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the silver bullet

Dec 22, 2007 - 1 comments








For parents of children with a recent diagnosis, the most important advice I have is to not feel sorry for your child or spend too much time chasing after a cure.    There is none.  My daughter with PDD once told me if she was cured, she wouldn't be herself; she'd be someone different!  Don't take away your child's self-hood!  

OK, you didn't get the child you expected to have, but why not get to know the child you do have.  

Second thing:  If your child is non-verbal, this does not mean your child can't communicate.  Just learn the language.  If you had a child with a hearing loss, you'd learn sign language, right?  I know, it's hard, but once you do, the rewards abound.  

Third, be an advocate (a fighter).  This neurotypical world is full of prejudice.  You need to help your child navigate it.

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by canaraz3, Jan 29, 2008
Amen to that! Children do percieve soooo much. My daughter may not be able to read and write, but she sees more than I dreamed possible. She is an offical bird watcher now, and has quite the keen eye. This has become a real hobby. If she doesn't know what a bird is, we look in the bird book and I help her read and pronoune it. I used it in the beginning as a learning tool for learning to read. Now she wants to get a camera to take pictures of all that she sees. I think this is her way of telling us all her story. She is fascinated with Helen Keller. Who learned to communicate, as a child, while deaf, blind and dumb. My daughter relates to her in a way I will never understand, and she really doesn't even know why. She tells me she knows how Keller felt, but when asked to describe those feelings, she was unable to understand how she was feeling. I believe she was relating to the feelings of frustration, hurt, fear, and anger, that Keller displayed because she couldn't communicate and she had a disability.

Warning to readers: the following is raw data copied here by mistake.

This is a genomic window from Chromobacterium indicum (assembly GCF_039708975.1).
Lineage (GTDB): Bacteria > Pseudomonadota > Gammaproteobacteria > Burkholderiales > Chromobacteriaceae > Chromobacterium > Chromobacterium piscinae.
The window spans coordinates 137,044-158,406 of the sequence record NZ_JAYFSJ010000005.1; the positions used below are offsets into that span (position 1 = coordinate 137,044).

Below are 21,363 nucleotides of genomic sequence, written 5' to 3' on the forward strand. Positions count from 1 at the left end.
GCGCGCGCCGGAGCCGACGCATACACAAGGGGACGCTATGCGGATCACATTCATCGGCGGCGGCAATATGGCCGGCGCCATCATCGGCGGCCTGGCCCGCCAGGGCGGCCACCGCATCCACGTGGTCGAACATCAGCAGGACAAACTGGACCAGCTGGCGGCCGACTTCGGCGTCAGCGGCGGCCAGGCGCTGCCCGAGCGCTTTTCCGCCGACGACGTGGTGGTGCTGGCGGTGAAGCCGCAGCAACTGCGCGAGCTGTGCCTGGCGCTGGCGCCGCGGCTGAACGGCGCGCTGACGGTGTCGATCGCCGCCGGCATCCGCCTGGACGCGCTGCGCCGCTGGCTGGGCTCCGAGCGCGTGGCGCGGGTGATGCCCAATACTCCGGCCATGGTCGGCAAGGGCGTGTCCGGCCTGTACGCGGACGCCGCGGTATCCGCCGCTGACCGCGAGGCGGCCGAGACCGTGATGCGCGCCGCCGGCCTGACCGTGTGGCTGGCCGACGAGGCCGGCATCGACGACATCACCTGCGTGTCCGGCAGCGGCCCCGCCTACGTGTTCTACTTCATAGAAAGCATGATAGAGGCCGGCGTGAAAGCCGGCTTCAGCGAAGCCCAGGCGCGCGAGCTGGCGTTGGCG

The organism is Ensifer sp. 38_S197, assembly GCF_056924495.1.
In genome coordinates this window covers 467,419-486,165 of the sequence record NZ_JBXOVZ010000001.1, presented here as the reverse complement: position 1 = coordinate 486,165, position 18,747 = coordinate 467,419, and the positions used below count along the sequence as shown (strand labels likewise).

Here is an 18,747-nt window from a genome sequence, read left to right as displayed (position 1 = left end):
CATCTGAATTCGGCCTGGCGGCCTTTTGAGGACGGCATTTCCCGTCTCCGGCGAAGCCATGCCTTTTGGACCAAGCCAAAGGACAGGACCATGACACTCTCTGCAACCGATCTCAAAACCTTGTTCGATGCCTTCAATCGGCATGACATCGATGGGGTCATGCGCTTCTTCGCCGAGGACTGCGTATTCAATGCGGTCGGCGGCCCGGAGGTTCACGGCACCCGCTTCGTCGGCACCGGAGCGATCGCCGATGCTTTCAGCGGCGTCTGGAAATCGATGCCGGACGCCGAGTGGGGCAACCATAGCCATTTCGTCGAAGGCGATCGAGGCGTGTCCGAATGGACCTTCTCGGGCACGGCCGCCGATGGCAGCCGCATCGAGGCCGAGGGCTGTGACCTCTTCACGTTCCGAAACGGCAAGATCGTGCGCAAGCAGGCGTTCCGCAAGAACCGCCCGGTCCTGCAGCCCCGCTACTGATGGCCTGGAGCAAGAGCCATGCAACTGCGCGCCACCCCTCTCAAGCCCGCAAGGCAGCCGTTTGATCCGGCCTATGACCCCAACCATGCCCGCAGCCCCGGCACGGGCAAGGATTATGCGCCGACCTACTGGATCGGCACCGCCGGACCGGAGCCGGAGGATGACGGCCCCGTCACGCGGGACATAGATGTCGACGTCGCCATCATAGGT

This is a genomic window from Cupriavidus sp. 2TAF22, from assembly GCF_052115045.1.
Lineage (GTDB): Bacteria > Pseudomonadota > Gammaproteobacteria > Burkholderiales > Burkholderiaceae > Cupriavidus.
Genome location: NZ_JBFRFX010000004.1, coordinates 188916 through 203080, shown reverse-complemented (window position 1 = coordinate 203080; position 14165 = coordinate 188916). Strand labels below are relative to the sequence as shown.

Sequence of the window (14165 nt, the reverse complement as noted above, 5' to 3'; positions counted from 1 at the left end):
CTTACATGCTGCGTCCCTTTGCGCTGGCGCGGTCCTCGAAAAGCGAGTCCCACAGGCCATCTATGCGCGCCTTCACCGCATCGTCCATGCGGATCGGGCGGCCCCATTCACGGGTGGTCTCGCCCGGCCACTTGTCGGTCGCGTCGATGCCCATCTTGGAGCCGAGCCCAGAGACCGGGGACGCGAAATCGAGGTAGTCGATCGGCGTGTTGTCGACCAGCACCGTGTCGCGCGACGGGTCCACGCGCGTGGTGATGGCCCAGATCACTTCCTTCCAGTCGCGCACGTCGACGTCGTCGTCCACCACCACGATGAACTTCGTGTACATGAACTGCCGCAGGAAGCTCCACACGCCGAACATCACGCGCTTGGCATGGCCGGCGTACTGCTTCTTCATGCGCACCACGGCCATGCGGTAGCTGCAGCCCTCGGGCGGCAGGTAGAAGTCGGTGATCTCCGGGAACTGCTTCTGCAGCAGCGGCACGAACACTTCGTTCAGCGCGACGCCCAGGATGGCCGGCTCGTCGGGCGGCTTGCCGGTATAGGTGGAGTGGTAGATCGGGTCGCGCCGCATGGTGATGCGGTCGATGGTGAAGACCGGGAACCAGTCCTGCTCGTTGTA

I got to know my daughter really well last year while I home schooled her. She has taught me so much about natural things, interaction, and the way children percieve beauty. All children are pure and it is wonderful to get to know them, tap into this purity, and look at the world through innocent eyes. It really gives an adult, if they take the time, a respect and appreciation for the world around them on a much grander scale than we as adults can comprehend, yet in such a simple way.

Thank you for you post, it warms my heart.

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